This story is a part of the CBJ’s Newsmakers edition. This year-end wrap-up from the staff of the Corridor Business Journal is a compilation of the year’s most noteworthy articles and projects, as told through stories that appeared in the bi-weekly issues of the CBJ.
This story was originally published in March 2022.
As the COVID-19 pandemic continues to subside in both case numbers and hospitalizations, many Corridor employers are either bringing many of their workers back on-site in some form or have already implemented return-to-work initiatives.
However, many companies had outlined plans to bring workers back to in-person work in December until the surge of the COVID-19 omicron variant added another layer of uncertainty, according to a Marketwatch article published in December.
Nationally, Google and Ford were among those who delayed their return-to-office plans. Meta, formerly known as Facebook, and ridesharing company Lyft separately announced they were letting workers delay their return when offices fully reopened in January. Meta said they would allow workers to delay their return as late as June, while Lyft says it won’t require workers to come back to its offices for all of 2022, though they fully reopened in February.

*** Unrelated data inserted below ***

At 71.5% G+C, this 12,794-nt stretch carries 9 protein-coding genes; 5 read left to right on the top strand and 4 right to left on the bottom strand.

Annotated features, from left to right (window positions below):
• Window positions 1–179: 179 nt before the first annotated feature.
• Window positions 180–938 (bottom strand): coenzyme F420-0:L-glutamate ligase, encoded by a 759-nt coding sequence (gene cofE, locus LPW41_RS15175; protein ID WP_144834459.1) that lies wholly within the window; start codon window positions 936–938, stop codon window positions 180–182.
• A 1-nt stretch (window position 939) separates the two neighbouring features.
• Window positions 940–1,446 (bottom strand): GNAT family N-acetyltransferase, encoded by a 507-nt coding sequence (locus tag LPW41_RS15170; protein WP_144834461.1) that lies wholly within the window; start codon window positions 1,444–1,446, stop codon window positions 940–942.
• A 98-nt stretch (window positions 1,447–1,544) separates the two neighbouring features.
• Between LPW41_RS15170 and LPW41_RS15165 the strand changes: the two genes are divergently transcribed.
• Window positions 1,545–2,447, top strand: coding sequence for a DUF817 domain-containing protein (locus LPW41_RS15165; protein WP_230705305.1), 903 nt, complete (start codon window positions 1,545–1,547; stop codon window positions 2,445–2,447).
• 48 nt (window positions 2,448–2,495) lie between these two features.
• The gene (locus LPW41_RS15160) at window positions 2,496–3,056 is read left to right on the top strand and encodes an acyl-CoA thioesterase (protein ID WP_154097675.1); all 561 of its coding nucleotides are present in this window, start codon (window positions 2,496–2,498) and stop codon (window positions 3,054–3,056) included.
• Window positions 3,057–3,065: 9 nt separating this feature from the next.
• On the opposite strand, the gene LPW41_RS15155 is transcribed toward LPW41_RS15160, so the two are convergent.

Janelle Gale, vice president of human resources for Meta, said the company’s December decision recognized “some aren’t quite ready to come back.”
The moves indicated how difficult it’s been for companies to set firm plans for their employees’ mandatory return as worries about a spike in new cases or new variants continue to shift deadlines.
Still, as confidence continues to grow that the pandemic is evolving into a longer-term endemic, more companies feel confident that they can implement plans to bring more workers back to various-site scenarios.
‘Help people feel comfortable’
Samantha Rogers, human resources business director for Cedar Rapids-based human resources and recruiting firm Skywalk Group, said companies should consider how a return-to-work strategy will impact their overall business goals.
“Is the goal to have people on-site to control the culture?” Ms. Rogers said. “Is it to have people on-site because we miss the way it used to be, and we just want to get back to that? Is it because we’re addressing a need with customer service that was suffering, numbers that were down, goals that weren’t being met? Whatever the need is, I think we address those in different ways. But we certainly want to communicate why we’re bringing people back, so employees aren’t left to guess and make assumptions that could hurt the culture.”
It can be helpful, Ms. Rogers said, for employers to gather input from their employees regarding any return-to-work proposals before fully implementing them.